My point is that the intention of the driver doesn't matter. The law does not require you to read the driver's mind before defending your life or the life of others. Deadly force law is always about if the actions of the person using deadly force was based on a reasonable fear of great bodily harm or death.

If you shot Grandpa who had a stroke and started running over people at a Farmer's Market, then you did shoot him to save the lives of the people at the Farmer's Market. Nowhere in the law does it say that if the deadly force applied by Grandpa was accidental or due to a medical condition that you have no right to self defense or the defense of the lives of others.
 
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Bikenut

Guest
Originally Posted by Bikenut View Post
Seems to me anyone that noticed a car trying to run them over would be better served by getting out of the way rather than trying to shoot the driver. Especially since shooting the driver doesn't make the car stop.
Yet, law enforcement officers do this quite often with success, shooting at a driver that tries to run them over. Shooting and moving do not exclude each other, unless you only strained at a share range with shooting lanes. Shooting the driver makes him stop aiming the car at his intended target and pressing the gas pedal.
And so do the heroes in the movies. But in the real world with regular folks it would be better to move out of the way instead of trying to make a good shot at a small target, the driver, in a moving car while they themselves are moving out of the way. Not everyone is an uber tactical trained warrior, a cop with a duty to respond, or a movie hero.

And if a car is close enough to justify making the shot the car is close enough to keep right on coming with no guarantee the now shot, but likely not dead, driver's foot will slip off the accelerator. And if it happens to be a good shot and the driver is dead... dead people don't hit the brakes and stop the car. Just as the best way to survive a gun fight is to not be there when it starts the best way to avoid being run over by a car is to get out of the way.

And let me emphasize that the duty of the ordinary person isn't to "stop" a driver on a rampage but is merely to avoid being run over by that driver. And in the situation in Charlottesville, at least in my opinion, it would be very unwise to start popping off shots at that moving car because any shots that missed the car, or ricocheted off it, would have hit innocents... some of which saved themselves by getting out of the way only to end up shot by someone who wants to play hero.

Regardless of how trained a person may be in gun fighting or engaging in practice drills (even on 270 or even 360 degree ranges/shoot houses) the most important skill is knowing when the gun isn't the solution.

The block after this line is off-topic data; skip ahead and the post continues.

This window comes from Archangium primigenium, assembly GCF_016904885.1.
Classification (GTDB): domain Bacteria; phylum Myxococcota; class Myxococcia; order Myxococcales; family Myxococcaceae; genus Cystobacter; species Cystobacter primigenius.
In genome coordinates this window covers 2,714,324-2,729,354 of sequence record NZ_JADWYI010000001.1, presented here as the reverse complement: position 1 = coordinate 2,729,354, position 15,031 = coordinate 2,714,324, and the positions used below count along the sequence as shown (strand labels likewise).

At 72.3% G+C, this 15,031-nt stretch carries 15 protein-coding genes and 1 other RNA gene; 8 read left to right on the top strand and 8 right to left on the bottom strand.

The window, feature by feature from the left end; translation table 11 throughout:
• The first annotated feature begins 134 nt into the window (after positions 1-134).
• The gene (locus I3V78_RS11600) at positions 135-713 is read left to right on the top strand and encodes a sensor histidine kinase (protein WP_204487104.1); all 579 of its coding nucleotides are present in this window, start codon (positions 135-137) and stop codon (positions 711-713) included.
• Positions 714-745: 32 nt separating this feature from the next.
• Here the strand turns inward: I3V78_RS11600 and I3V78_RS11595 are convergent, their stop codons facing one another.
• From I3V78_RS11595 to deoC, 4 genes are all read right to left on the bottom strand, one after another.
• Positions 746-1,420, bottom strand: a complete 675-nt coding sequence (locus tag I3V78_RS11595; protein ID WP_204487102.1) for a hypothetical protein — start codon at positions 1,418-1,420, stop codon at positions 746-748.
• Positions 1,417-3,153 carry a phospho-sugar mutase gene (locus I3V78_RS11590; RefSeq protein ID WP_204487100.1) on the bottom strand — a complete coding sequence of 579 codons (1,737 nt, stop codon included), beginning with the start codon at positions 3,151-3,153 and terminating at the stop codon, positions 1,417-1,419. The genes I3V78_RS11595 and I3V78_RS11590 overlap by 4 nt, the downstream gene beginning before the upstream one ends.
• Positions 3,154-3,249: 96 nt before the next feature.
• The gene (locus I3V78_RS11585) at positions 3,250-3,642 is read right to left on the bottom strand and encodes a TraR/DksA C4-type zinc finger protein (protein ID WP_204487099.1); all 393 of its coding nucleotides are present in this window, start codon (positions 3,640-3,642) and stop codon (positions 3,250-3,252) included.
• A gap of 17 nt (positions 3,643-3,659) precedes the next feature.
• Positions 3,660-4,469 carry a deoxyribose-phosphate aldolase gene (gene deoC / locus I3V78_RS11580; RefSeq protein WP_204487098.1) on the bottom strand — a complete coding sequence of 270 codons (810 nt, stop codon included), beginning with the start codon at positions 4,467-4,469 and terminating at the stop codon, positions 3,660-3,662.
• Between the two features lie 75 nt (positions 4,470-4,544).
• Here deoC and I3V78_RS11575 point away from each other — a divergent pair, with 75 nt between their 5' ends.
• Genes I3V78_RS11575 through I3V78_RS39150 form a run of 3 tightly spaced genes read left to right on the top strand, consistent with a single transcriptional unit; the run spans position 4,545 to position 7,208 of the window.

Edited to correct wording....
 

bofh

Banned
And so do the heroes in the movies. But in the real world with regular folks it would be better to move out of the way instead of trying to make a good shot at a small target, the driver, in a moving car while they themselves are moving out of the way. Not everyone is an uber tactical trained warrior, a cop with a duty to respond, or a movie hero.

And if a car is close enough to warrant making the shot the car is close enough to keep right on coming with no guarantee the now shot, but likely not dead, driver's foot will slip off the accelerator. And if it happens to be a good shot and the driver is dead... dead people don't hit the brakes and stop the car. Just as the best way to survive a gun fight is to not be there when it starts the best way to avoid being run over by a car is to get out of the way.

And let me emphasize that the duty of the ordinary person isn't to "stop" a driver on a rampage but is merely to avoid being run over by that driver. And in the situation in Charlottesville, at least in my opinion, it would be very unwise to start popping off shots at that moving car because any shots that missed the car, or ricocheted off it, would have hit innocents... some of which saved themselves by getting out of the way only to end up shot by someone who wants to play hero.

Regardless of how trained a person may be in gun fighting or engaging in practice drills (even on 360 degree ranges/shoot houses) the most important skill is knowing when the gun isn't the solution.
Cops do not have a duty to respond! I train with cops and the average cop is not a good shooter. I do train and practice shooting on the move and at moving targets. It certainly is not like in the movies and you are accountable for every bullet you fire. This isn't about playing hero. This is about saving lives if a situation and opportunity arises.

There is no black and white here. The choice depends on the situation. In the situation at the rally, most people would not have even had the time to draw their gun. That's why every training class I go to trains shooters to GET OFF THE X! That applies to most situations. It doesn't matter if you not draw your gun, if you draw it but not in time, or if you are actually getting a shot off. If you don't move, you are a nice stationary target. M.O.V.E. = motionless operators ventilate easily. Shooting and moving do not exclude each other, unless you only trained at a square range with shooting lanes.
 
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Bikenut

Guest
I repeat:

-snip-
Regardless of how trained a person may be in gun fighting or engaging in practice drills (even on 270 or even 360 degree ranges/shoot houses) the most important skill is knowing when the gun isn't the solution.

-snip-
 

Citori_cx

New member
Obviously yes...a car could certainly cause serious bodily injury or death.